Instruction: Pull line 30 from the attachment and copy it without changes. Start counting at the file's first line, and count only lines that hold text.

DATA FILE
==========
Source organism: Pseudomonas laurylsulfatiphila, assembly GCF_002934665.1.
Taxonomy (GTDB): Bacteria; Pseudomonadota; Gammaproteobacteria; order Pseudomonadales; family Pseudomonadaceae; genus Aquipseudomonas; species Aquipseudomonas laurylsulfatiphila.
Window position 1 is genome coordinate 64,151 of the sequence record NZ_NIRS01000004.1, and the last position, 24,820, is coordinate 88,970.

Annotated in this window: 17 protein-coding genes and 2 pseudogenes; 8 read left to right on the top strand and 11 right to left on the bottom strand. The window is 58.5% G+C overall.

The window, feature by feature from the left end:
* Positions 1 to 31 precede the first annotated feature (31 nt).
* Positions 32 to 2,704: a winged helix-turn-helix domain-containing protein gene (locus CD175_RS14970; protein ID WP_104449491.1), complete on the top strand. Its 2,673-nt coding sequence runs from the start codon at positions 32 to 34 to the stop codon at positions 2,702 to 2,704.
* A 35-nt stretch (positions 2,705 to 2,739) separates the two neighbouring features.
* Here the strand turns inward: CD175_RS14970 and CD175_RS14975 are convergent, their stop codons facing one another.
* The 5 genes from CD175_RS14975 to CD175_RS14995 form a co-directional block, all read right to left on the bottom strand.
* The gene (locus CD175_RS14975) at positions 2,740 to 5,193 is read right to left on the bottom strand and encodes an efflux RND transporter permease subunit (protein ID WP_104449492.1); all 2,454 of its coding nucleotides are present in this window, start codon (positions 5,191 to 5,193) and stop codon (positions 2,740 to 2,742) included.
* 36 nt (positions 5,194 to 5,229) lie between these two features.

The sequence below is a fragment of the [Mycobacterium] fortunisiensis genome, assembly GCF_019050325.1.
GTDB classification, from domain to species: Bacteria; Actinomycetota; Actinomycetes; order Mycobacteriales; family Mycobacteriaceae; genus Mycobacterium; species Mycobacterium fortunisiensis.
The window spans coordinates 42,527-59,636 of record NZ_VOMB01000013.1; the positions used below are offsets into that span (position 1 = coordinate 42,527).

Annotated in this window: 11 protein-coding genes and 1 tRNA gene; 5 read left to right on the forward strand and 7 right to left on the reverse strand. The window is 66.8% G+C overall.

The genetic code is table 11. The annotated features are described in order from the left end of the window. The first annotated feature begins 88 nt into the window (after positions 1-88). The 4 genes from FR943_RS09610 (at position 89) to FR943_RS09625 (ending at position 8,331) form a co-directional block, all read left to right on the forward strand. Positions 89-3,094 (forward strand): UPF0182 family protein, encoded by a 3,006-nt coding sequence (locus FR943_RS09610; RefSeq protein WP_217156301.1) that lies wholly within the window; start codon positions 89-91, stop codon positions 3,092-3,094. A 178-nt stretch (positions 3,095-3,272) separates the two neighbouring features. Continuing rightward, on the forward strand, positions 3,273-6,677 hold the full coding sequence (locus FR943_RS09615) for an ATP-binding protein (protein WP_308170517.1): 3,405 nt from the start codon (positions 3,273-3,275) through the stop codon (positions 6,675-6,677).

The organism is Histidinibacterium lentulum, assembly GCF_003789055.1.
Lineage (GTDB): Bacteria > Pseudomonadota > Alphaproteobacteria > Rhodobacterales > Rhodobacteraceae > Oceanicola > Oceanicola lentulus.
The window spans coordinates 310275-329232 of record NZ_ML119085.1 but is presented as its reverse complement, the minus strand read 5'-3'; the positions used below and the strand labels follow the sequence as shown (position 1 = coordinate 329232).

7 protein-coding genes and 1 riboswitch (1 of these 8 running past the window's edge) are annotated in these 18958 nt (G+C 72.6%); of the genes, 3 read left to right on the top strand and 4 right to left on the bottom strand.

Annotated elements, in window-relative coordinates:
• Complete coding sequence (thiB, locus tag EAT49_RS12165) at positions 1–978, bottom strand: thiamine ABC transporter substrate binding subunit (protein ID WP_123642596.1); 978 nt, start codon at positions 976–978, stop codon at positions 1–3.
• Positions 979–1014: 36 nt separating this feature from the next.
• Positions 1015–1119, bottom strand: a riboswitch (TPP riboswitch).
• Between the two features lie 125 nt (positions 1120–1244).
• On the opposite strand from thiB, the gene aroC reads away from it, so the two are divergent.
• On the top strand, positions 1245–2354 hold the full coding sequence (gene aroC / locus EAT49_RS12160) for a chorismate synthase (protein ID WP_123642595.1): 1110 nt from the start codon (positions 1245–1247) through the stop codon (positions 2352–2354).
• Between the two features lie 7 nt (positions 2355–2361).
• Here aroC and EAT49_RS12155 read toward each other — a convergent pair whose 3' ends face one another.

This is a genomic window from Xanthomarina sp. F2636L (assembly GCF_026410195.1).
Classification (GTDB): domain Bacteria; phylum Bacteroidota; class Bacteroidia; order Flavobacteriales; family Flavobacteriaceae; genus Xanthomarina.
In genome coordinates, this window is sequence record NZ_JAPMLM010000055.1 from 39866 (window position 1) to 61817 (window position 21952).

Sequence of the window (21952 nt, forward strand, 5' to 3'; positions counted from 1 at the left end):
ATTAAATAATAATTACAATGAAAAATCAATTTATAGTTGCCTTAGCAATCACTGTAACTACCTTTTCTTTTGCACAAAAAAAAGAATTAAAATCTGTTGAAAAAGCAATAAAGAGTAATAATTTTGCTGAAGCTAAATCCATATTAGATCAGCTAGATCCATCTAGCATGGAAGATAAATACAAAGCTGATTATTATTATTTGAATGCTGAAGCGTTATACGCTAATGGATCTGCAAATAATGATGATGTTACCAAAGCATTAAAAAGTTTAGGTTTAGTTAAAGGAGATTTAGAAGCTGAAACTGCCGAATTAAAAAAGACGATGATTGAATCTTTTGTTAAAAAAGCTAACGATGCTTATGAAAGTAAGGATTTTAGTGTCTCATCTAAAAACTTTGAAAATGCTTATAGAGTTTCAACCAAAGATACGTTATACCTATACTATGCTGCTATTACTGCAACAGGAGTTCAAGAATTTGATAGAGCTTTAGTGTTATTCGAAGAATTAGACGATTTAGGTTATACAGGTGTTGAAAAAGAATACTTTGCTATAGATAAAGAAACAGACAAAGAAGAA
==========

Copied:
• Here aroC and EAT49_RS12155 read toward each other — a convergent pair whose 3' ends face one another.